Knights of the Round Label: Boise's Milkmen a New Breed

Knights of the Round Label: Boise's Milkmen a New Breed »Play Video

BOISE, Idaho (KBOI) -- It's dark and early on a Tuesday morning and Jayson Elayer is threading the streets of Boise with precious cargo in the back of his van. He pulls up to the curb and rises to open the double doors that lead to neatly-stacked crates each holding a day's worth of dairy--milk, eggs and other staples.

Elayer grabs a couple of glass bottles, sweating from the chilly air, and jumps to the sidewalk. With a practiced pivot, he heads for the front stoop and opens a cooler. He carefully places the bottles inside and switches them for the empties. Then he turns and makes quick work of the distance to his van.

This is a nightly ritual for Elayer, a driver for the Boise Milk Company, and a rarity--not just in Boise, but around the country. Home milk delivery, once a staple of American life, has all but vanished, like Bovril and buggy whips.

Boise Milk, founded in 2006, is one very prominent exception.

The company is small, just four drivers. But Boise Milk can handle its several hundred customers with ease. And continued growth is a clear possibility, especially now that Boise Milk has expanded into the Idaho Panhandle with service in both Coeur d'Alene and nearby Spokane.

Elayer knows he's part of an elite group and takes obvious pride in the way he handles his job.

"I like the hours," he says.  "I like everything about it."

The routine begins every night around 10. Elayer loads up his van at a central warehouse with the hormone-free milk and other products, including produce. And then it's just a matter of working his way down a pre-approved checklist of current customers.

"I have 158," he says, matter-of-factly.

At one stop, his brow furrows as he glances at the eggs in one crate. Then he picks up a dozen and pairs it with a jug of milk.

"I didn't have local eggs, so I had to substitute natural," he explains.

The one thing you quickly notice about the delivery truck is that, cold as it might appear, it doesn't have refrigeration, or the big blocks of ice that were a fixture in the early days of home delivery. But Elayer says it's easy to explain.

"We ice our trucks at night so the milk stays cold," he says, drawing a line through another customer's order.
 
"We end up putting it in coolers and they put ice in their coolers," Elayer says about his customers.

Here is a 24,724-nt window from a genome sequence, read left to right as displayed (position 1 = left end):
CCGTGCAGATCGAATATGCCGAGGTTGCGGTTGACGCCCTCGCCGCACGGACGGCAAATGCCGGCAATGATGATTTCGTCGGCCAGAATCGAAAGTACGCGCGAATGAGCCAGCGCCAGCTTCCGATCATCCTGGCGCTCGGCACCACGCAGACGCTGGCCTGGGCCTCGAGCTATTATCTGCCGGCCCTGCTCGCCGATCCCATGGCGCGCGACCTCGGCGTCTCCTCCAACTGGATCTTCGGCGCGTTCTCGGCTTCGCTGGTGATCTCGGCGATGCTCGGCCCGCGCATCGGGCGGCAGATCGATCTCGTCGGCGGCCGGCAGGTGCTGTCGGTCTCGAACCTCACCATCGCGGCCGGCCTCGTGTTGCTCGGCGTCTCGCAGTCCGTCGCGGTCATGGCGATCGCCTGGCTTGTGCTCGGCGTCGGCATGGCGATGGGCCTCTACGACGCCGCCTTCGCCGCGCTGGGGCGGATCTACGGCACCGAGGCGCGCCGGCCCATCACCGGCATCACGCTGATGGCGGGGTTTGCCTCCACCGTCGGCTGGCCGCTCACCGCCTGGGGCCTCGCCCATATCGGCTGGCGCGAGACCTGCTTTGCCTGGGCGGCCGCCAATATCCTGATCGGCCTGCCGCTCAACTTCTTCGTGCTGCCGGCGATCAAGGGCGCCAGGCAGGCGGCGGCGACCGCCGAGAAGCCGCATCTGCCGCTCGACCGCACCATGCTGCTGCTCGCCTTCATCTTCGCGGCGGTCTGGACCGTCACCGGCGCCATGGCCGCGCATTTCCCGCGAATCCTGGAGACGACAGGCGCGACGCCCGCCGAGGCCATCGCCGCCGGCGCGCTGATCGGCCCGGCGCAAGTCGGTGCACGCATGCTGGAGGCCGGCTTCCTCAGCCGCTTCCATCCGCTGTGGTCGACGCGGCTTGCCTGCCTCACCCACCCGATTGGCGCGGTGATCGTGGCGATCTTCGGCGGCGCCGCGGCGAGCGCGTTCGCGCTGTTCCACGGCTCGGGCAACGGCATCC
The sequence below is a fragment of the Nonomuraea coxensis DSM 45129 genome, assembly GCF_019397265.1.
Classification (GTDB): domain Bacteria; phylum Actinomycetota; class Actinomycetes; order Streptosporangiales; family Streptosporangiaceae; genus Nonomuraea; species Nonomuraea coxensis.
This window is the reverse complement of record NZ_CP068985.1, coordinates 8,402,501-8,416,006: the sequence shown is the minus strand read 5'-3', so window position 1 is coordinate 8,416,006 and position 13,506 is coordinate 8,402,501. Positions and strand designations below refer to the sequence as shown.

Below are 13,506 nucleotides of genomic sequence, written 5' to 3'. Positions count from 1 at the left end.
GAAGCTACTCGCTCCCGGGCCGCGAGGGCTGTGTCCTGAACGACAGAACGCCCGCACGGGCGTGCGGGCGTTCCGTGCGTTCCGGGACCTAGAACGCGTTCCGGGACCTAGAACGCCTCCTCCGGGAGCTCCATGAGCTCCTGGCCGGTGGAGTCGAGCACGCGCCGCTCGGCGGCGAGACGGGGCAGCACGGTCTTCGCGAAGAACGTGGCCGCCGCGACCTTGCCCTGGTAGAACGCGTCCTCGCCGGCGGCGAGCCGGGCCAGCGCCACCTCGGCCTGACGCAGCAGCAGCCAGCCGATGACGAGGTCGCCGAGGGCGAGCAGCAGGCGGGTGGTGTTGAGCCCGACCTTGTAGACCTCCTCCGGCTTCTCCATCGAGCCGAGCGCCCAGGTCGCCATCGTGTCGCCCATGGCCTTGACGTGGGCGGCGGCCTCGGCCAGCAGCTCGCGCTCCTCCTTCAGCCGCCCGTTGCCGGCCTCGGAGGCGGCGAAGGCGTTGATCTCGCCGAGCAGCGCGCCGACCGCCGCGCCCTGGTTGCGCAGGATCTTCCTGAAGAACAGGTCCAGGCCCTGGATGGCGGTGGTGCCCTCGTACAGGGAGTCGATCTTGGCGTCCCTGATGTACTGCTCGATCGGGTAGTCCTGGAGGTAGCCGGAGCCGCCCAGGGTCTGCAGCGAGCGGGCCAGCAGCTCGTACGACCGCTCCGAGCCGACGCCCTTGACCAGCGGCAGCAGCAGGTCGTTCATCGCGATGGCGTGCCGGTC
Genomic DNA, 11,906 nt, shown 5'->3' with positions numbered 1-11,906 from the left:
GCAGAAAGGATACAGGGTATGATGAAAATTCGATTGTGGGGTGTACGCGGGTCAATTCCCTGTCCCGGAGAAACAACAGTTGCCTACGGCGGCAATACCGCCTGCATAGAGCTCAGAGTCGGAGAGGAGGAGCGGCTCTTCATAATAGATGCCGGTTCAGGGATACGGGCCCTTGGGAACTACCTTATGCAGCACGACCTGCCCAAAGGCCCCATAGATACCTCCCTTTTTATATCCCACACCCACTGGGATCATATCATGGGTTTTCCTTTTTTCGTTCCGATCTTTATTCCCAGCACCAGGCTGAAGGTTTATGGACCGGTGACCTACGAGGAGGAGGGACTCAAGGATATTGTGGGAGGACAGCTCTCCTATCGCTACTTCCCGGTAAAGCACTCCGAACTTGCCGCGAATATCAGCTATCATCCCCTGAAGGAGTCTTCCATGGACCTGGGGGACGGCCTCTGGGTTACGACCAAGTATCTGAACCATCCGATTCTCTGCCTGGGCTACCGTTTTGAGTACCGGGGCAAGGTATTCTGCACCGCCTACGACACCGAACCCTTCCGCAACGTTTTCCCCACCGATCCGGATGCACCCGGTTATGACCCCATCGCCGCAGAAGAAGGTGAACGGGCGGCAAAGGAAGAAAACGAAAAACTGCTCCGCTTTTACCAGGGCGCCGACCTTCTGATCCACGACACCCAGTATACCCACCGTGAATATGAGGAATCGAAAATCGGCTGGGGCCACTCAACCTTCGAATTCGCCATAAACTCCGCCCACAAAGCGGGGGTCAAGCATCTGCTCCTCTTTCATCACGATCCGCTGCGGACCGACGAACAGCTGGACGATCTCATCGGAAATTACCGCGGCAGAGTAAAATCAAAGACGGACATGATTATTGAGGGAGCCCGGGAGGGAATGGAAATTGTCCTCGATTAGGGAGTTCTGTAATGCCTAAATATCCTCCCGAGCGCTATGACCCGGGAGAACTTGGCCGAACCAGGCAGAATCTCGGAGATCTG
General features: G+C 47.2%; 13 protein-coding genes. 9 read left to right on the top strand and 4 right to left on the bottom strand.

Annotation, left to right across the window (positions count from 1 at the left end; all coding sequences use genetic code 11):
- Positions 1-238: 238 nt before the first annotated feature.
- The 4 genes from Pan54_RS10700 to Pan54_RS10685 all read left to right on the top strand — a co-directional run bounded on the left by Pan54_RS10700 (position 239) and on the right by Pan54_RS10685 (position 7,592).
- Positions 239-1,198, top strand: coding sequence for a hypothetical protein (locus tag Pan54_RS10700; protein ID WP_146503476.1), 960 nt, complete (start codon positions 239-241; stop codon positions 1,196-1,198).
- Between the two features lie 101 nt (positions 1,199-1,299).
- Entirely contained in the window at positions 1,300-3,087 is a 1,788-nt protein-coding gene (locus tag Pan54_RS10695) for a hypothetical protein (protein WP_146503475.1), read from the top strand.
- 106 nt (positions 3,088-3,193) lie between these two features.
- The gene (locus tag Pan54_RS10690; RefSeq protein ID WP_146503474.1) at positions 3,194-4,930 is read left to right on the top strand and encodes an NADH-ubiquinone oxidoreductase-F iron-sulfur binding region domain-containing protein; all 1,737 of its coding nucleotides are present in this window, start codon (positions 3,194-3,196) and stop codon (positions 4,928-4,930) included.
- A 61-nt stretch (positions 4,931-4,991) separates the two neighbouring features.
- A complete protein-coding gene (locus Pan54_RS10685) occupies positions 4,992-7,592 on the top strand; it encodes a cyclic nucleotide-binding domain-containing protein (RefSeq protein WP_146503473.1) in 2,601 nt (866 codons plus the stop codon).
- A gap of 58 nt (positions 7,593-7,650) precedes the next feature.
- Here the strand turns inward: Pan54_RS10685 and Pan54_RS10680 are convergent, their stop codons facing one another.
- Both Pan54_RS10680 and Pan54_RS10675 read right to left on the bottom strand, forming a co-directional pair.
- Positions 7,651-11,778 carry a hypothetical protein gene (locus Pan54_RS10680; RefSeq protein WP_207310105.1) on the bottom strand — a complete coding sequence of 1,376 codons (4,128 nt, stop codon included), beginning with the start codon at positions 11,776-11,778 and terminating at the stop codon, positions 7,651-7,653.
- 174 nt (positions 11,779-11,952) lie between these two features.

He pulls up at another address and the ritual begins all over again. Double doors open, he grabs a couple of bottles, walks to the stoop, drops his cargo and leaves. Then it's back to the truck and, with gearshift in motion, we speed away. This goes on for hours.

And this kind of milk delivery hasn't changed all that much from when it was first introduced via horse and wagon and milk arrived exclusively in glass bottles.

By the 1940's, milkmen had graduated to the iconic Divco vans, most of them now museum pieces. They had a distinctive aerodynamic shape, mimicking the Chrysler Airflow automobile, and today are highly collectible.

They were widely used by the Borden Milk Company when home delivery was in its heyday. But what few delivery companies survive employ a wide variety of vehicles although none, sadly, are as distinctive as the Divco trucks.
 
Kyle Henry likely never has seen one of the old workhorses. He's another of the Boise Milk drivers, and still relatively new to the time-honored profession.

He says it beats flipping burgers, although it wasn't an easy adjustment.

"Staying up all night, sleeping all day," he says wearily.

Henry is from Iowa and resembles every other corn-fed lad from the Great Plains. But he likes the Boise lifestyle, especially the skiing. And driving for Boise Milk makes that possible.

When asked if there's a downside, he thinks for a minute and then offers up a professional secret.

"People do steal our milk sometimes," he says as the smile suddenly leaves his face.
"I haven't caught anybody but I've seen people leave notes that say, 'Whoever's been stealing my milk leave a tip next time."

Henry jumps back in his van to move it to a back area with chain-link fencing and a ring of barbed wire.

There's nothing in his truck to protect, but in a few hours he will fill it again until it's brimming like what it really is: a convenience store on wheels.  Minus, of course, the smokes and beef jerky.